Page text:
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Saturday, September 11, 1999 Published at 18:04 GMT 19:04 UK

Newcastle lose on Robson debut

Dyer (right) thought he should have had a penalty for Newcastle

Chelsea 1-0 Newcastle

Newcastle welcomed Bobby Robson back to English football with a battling display against Chelsea but went down 1-0 to a controversial penalty.

The BBC's John Murray: "Newcastle's worst ever start to a season goes on and on"
A lacklustre Chelsea had Frank Leboeuf - and referee Graham Poll - to thank for their first half spot-kick and showed little appetite to increase the lead in the Stamford Bridge heat.

Newcastle could and probably should have had their own penalty to level the game when Kieron Dyer appeared to be tripped but this time Poll waved play on.

Robson, given a loud welcome by both sets of fans, had made only one change to the line-up which had been thrashed 5-1 by Manchester United, Didier Domi coming in for Aaron Hughes.

Defensive measures

Newcastle United manager Bobby Robson: "They won with a scrambled penalty"
But the Durham-born lad switched the formation to try and shore up a Newcastle defence which had let in 18 goals this season.

Nolberto Solano and Domi played at wing-back while centre-backs Alain Goma, Nicos Dabizas and Warren Barton cemented a three-man defence.

It appeared to be working as the newly-shaped Newcastle easily contained Chelsea in the opening half hour.

But when referee Graham Poll ruled Celestine Babayaro had been fouled by Gary Speed as he tried to head home a dangerous curling free-kick from Gianfranco Zola, Leboeuf struck from the spot to give Chelsea the lead.

Harsh treatment

Speed, who had earlier missed an excellent opportunity to put Newcastle ahead when he put a free header well wide, appeared to have been harshly punished.

The Geordies best chance fell to tall Scot Duncan Ferguson but his powerful header was saved brilliantly by the only man on the pitch taller than him, Ed de Goey.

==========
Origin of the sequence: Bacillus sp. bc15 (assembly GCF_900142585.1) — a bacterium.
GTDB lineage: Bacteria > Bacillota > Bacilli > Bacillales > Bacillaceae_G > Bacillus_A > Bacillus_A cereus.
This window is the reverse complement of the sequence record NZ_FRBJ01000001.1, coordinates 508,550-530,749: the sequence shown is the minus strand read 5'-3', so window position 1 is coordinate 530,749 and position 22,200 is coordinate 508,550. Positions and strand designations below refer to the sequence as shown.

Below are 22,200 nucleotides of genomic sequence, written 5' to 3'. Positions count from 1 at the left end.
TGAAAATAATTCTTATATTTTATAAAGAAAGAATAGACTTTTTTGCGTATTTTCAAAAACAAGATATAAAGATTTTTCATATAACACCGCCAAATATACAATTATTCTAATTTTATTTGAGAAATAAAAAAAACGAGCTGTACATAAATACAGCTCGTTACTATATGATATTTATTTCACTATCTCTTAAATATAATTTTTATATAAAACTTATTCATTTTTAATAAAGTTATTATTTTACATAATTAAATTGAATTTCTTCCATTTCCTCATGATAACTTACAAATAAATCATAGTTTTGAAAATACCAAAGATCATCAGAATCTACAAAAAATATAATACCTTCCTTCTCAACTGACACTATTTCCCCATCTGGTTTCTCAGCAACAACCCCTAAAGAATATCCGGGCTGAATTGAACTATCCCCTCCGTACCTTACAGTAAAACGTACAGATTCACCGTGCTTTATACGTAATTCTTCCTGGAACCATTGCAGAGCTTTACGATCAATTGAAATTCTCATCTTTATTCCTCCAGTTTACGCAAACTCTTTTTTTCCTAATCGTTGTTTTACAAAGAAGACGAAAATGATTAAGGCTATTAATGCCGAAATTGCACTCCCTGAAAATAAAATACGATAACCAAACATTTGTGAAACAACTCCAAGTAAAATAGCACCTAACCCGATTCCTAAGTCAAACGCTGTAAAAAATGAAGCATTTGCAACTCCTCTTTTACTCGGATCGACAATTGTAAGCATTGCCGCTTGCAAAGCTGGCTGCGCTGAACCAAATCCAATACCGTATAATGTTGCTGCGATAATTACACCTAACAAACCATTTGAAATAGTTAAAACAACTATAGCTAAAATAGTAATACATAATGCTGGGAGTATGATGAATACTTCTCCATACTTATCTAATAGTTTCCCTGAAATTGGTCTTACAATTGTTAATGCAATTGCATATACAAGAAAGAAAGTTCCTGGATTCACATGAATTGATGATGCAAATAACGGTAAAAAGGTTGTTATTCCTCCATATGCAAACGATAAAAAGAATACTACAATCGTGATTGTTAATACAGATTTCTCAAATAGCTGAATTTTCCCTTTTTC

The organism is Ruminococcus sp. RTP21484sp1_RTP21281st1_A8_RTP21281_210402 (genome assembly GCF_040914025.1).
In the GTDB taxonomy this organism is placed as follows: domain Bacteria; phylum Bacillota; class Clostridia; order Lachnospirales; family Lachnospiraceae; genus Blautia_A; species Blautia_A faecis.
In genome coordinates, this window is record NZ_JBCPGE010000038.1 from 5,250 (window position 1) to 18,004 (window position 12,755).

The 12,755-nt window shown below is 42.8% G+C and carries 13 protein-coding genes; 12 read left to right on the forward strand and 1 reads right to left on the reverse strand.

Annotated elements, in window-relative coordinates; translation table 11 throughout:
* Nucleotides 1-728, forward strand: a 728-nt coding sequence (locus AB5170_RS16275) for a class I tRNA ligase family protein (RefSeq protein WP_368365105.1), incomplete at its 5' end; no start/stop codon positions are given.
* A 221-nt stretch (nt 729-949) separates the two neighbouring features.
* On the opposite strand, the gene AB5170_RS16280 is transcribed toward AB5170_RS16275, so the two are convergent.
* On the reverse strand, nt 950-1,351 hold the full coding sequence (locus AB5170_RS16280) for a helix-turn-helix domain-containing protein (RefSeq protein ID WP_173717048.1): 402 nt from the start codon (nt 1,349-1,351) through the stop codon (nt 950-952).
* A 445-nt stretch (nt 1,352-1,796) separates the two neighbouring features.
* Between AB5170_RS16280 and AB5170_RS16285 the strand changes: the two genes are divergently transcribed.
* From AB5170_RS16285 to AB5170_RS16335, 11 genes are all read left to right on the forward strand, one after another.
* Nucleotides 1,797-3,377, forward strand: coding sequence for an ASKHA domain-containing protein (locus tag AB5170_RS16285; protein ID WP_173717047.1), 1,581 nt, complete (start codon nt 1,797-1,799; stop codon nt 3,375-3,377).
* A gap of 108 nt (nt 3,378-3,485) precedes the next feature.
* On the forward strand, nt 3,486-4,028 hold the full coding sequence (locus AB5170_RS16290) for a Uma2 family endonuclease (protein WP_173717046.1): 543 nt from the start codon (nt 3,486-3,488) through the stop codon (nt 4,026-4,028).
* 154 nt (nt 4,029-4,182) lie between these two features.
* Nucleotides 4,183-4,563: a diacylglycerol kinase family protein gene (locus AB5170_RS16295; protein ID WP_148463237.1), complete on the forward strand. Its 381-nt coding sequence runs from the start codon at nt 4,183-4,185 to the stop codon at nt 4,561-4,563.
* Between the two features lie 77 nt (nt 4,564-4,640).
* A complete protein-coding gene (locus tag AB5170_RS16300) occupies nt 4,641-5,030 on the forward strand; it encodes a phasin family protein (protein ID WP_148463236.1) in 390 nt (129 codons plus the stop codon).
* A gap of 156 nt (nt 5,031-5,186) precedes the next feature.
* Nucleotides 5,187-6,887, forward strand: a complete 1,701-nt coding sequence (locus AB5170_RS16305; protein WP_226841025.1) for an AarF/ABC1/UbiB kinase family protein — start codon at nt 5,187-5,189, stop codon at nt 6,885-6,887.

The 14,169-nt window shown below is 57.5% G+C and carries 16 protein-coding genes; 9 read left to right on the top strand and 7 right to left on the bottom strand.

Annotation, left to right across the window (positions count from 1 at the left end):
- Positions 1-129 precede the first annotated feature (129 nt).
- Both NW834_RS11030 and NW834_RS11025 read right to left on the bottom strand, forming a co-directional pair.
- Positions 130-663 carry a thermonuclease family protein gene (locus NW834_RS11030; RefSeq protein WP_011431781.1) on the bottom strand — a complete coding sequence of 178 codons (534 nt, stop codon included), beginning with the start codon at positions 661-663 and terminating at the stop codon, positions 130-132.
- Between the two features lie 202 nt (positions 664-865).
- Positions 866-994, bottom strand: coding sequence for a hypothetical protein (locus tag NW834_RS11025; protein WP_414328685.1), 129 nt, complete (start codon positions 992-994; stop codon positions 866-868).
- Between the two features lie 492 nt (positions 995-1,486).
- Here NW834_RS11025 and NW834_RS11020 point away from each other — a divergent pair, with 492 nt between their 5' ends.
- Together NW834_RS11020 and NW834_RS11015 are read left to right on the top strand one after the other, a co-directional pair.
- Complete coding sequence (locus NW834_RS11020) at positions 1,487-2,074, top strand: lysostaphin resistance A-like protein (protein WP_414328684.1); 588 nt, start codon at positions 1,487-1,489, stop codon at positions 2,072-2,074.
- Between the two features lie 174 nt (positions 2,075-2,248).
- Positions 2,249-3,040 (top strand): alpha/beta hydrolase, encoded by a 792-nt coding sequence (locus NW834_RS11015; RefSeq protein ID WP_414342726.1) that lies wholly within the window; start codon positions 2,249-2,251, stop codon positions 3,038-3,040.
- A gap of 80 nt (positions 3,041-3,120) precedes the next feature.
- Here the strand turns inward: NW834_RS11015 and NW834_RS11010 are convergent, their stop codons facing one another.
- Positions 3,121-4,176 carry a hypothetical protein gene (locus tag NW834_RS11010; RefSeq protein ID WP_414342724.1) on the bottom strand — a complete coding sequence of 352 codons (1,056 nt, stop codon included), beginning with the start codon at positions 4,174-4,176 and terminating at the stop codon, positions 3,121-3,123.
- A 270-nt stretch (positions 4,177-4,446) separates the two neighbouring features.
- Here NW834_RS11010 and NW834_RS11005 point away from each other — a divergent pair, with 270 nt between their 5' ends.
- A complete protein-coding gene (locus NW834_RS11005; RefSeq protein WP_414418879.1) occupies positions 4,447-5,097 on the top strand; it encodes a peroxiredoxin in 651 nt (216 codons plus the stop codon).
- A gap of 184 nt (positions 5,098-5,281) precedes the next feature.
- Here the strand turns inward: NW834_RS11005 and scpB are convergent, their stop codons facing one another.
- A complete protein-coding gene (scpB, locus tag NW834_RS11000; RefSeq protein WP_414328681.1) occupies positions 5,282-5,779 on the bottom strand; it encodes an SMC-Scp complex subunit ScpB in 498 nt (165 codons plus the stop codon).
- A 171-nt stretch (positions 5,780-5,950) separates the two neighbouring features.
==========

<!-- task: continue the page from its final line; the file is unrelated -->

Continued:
Ferguson, absent through for so much of his ten-month stay at St James' Park, proved a handful for the Chelsea back four.

But his captain Alan Shearer - taunted by chants of "Where were you on Wednesday?" in reference to England's goalless draw with Poland - was causing far fewer problems. He has now scored only once in open play in 16 Premiership matches.

Dynamic Dyer

Dyer, who had fed Shearer so profitably from his left-back position against Luxembourg a few days earlier, was pushed into midfield by Robson and surged forward at every opportunity.

He believed he had won a penalty for his side a quarter of an hour after the interval when De Goey seemed to step on his trailing leg as he tried to nick a lose ball past the Chelsea keeper.

But the linesman kept his flag down and Poll, in touch with his assistants by two-way radio like all Saturday's Premiership referees, booked him for dissent.

Chelsea were lucky but despite being only one ahead continued to squander chances and act as though the three points were never in doubt.

Sutton off

Gianlica Vialli made a series of changes as he sought the goal which would put the game beyond Newcastle's reach - Dan Petrescu came on for Bjarne Goldbaek, influential playmaker Gus Poyet replaced Graeme Le Saux and finally ineffective striker Chris Sutton made way for Tore Andre Flo.

Keeper Tommy Wright made a hat-trick of fine saves to keep the defecit to just one as Newcastle kept the game alive until the death - Robson sending on 20-year-old Sunderland fan Paul Robinson for Ferguson to try and find the equaliser.

It didn't come and although the final scoreline was depressingly familiar to Newcastle fans there was much in the side's performance to encourage both Robson and the long-suffering Toon army.

Chelsea: De Goey, Ferrer, Desailly, Leboeuf, Le Saux, Goldbaek, Wise, Morris, Babayaro, Sutton, Zola.
Subs: Petrescu, Hogh, Poyet, Flo, Cudicini.

Newcastle: Wright, Barton, Dabizas, Goma, Domi, Dyer, Speed, Lee, Solano, Shearer, Ferguson.
Subs: Harper, Hughes, Maric, McClen, Robinson.
Referee: Graham Poll (Tring)
Bookings: Wise (32), Barton (36), Dabizas (36), Dyer (60), Ferrer (81)
Scorers: Leboeuf (37)

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